The Hispanic community in Denver, Colorado, will be able to appreciate as of this Friday the Treaty of Guadalupe-Hidalgo, a document that “drastically altered” Mexico and the United States, when a large part of the Mexican territory became United States in 1848 .
Dawn DiPrince, director of the Colorado History Museum, which will exhibit the document from this Friday until May 23, said “only once in every generation” you do have the opportunity to observe the pages of a document signed 175 years ago. years that transformed the life and history of both countries.
“A lot of people in Colorado say, ‘I didn’t cross the border. The border crossed me. These are families who were in what is now Colorado before it became part of the United States. Today they can witness the document that monumentally transformed their lives,” she added.
“It is an affirmation of the experiences of those families with roots of several generations who live in a territory governed at different times by several empires”, she emphasizes.
The expert referred to the fact that a large part of the southwestern United States was under the rule of Spain, France, Mexico and even Texas, when that state was an independent republic.
The document, which sealed the Mexican-American War, is accompanied in the display by artifacts related to the treaty, as well as bilingual educational material. The conflict lasted from 1846 to 1848, with 19 major battles and thousands of deaths in each of the armies.
The signing of the Treaty of Guadalupe-Hidalgo allowed the expansion of the United States towards the west of the continent and meant for Mexico the loss of a large part of its territory (which included all or part of what are today the states of Arizona, California, New Mexico, Colorado, Utah, Nevada, and Wyoming.)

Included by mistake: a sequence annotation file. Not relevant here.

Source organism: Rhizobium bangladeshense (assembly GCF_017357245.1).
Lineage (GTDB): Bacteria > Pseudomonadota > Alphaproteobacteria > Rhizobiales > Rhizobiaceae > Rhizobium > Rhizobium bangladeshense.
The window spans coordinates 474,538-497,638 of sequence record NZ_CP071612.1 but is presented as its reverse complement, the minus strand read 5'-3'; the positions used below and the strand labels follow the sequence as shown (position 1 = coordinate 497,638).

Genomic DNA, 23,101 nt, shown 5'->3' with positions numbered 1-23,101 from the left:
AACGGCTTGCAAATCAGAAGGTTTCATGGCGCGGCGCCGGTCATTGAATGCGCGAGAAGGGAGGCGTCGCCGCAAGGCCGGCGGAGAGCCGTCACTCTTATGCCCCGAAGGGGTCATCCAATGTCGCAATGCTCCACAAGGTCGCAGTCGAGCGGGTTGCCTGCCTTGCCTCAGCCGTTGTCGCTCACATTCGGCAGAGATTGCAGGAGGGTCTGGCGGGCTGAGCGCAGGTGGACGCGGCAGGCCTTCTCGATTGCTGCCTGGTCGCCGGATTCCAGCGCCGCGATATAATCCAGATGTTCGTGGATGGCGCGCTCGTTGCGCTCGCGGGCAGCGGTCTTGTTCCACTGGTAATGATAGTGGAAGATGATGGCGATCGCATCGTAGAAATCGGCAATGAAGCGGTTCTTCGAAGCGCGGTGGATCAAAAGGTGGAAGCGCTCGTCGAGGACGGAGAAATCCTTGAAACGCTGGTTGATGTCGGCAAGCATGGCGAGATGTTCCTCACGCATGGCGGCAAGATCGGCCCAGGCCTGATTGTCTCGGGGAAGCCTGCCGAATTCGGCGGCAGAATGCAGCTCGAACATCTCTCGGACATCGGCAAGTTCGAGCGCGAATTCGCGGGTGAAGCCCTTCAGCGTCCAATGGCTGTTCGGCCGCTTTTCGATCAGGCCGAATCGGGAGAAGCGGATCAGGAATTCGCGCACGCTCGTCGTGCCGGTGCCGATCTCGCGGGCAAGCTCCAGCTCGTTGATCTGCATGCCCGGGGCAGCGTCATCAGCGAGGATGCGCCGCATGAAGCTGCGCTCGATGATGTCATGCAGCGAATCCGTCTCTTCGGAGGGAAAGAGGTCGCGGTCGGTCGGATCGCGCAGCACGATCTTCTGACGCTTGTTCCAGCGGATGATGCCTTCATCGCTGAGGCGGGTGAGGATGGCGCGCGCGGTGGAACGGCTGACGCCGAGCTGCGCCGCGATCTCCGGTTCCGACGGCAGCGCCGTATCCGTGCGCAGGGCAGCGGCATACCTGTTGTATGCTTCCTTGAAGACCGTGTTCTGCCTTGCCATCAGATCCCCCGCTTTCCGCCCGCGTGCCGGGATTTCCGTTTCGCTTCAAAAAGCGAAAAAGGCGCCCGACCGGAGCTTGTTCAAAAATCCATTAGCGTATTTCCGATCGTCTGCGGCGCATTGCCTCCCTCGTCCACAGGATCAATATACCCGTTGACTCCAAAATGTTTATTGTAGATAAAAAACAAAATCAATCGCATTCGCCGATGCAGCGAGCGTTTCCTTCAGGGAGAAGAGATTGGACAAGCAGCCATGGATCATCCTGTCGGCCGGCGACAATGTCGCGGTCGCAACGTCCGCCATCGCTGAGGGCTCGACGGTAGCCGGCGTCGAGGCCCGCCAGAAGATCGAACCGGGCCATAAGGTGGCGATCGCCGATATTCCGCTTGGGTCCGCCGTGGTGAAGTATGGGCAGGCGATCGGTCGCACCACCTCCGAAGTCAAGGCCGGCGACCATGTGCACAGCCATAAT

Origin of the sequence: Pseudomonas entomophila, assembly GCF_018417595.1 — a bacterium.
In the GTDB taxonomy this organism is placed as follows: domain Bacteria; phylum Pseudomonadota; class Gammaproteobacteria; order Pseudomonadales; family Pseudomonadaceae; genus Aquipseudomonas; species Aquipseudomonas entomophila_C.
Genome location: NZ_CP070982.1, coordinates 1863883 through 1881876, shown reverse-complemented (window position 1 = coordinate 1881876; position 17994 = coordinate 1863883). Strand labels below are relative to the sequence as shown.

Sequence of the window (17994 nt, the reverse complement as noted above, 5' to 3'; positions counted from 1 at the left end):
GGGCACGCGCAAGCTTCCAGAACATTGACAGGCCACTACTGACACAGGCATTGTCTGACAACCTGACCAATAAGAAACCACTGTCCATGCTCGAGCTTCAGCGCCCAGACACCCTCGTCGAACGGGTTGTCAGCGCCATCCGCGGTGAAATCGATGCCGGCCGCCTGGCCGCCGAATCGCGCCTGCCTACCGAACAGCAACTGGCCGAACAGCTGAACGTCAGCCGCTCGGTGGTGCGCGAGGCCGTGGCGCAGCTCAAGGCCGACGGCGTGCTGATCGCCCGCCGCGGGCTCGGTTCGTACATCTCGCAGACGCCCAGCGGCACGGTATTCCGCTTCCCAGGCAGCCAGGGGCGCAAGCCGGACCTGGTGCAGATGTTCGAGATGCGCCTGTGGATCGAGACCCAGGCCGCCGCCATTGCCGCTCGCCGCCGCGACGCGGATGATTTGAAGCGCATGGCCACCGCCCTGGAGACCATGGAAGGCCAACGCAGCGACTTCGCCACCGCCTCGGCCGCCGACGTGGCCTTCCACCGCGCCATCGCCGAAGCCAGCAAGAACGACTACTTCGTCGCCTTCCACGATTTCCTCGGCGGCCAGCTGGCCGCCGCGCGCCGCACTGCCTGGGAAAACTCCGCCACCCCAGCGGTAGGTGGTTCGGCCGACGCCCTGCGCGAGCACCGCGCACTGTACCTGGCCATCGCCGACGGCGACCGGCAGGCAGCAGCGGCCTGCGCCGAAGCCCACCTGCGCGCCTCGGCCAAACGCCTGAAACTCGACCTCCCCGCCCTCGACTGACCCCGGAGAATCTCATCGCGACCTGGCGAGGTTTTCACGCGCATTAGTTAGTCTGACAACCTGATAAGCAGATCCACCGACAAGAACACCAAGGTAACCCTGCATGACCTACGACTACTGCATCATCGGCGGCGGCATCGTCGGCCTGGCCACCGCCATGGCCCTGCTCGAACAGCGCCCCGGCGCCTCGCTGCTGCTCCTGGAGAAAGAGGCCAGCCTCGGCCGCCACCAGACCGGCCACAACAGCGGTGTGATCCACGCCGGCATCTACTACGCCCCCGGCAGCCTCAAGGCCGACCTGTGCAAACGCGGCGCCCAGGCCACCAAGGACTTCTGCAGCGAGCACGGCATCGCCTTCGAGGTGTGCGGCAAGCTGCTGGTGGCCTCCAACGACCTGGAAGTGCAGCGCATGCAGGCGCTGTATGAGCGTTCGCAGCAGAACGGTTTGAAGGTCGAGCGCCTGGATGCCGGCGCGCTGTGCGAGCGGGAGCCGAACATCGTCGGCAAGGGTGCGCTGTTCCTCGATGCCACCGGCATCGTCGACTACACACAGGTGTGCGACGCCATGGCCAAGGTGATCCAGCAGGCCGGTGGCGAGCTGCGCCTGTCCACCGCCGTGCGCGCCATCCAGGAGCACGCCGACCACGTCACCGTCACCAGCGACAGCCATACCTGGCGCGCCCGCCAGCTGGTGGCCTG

Despite the time that has passed, the consequences of that agreement continue to impact the coexistence between Mexico and the United States.
For example, the treaty established that the Rio Grande would be the border between the two countries, an area that even today continues to cause friction related to immigration to the United States.
“The Treaty is critical to the world we live in today, shaping our southern international border and changing the identity of those trapped within these shifting borders,” said DiPrince, who is also the Colorado State Historic Preservation Officer. .
“The Treaty is still cited in legal cases. For example, in one of the nation’s first school segregation cases, which occurred in Colorado in 1913. And in the decades-long legal battle to protect the community rights of Hispanic families to access to pasture and water in La Sierra, in Colorado’s Rib County,” she added.
In September 2021, after 41 years of litigation, the court ruled in favor of the Hispanics, who regained access to the land to which their ancestors had rights since the signing of the treaty.
The Guadalupe-Hidalgo Treaty was also mentioned in the case known as “García vs. Vilsack”, a lawsuit filed in 2000 by hundreds of Hispanic farmers against the United States Department of Agriculture (USDA) who denounced that this federal agency discriminated against them, among others, of the treaty.
Although that lawsuit was struck down in 2002, the lawsuits continued until 2011, when the USDA implemented changes that allowed Hispanic farmers to access loans and services, they had not previously had access to.
Beyond its use in court, the treaty has other impacts on people’s lives today, DiPrince said, including “multigenerational displacement of Latino families, discrimination when buying homes, discrimination in urban renewal cases, forced cultural assimilation and gentrification.”
As for the document, described as “irreplaceable” by DiPrince, its pages are “fragile”, which is why in some cases digital images are attached so that one can appreciate “the authenticity of the original pages is more emotional than intellectual.”
The expert emphasized that “it is not necessary to study history” to appreciate the new exhibition” and anticipated that among the visitors there will be “multigenerational families” who not only still experience the consequences of the treaty, but also “have that knowledge transmitted from generation to generation that can teach us to understand the impact of the treaty”.
“In some ways, it’s hard to imagine these old handwritten pages wielding so much power over the lands and lives of so many in this part of the world, but this treaty dramatically altered the lives of many families who now make their homes in the south of Colorado,” she said.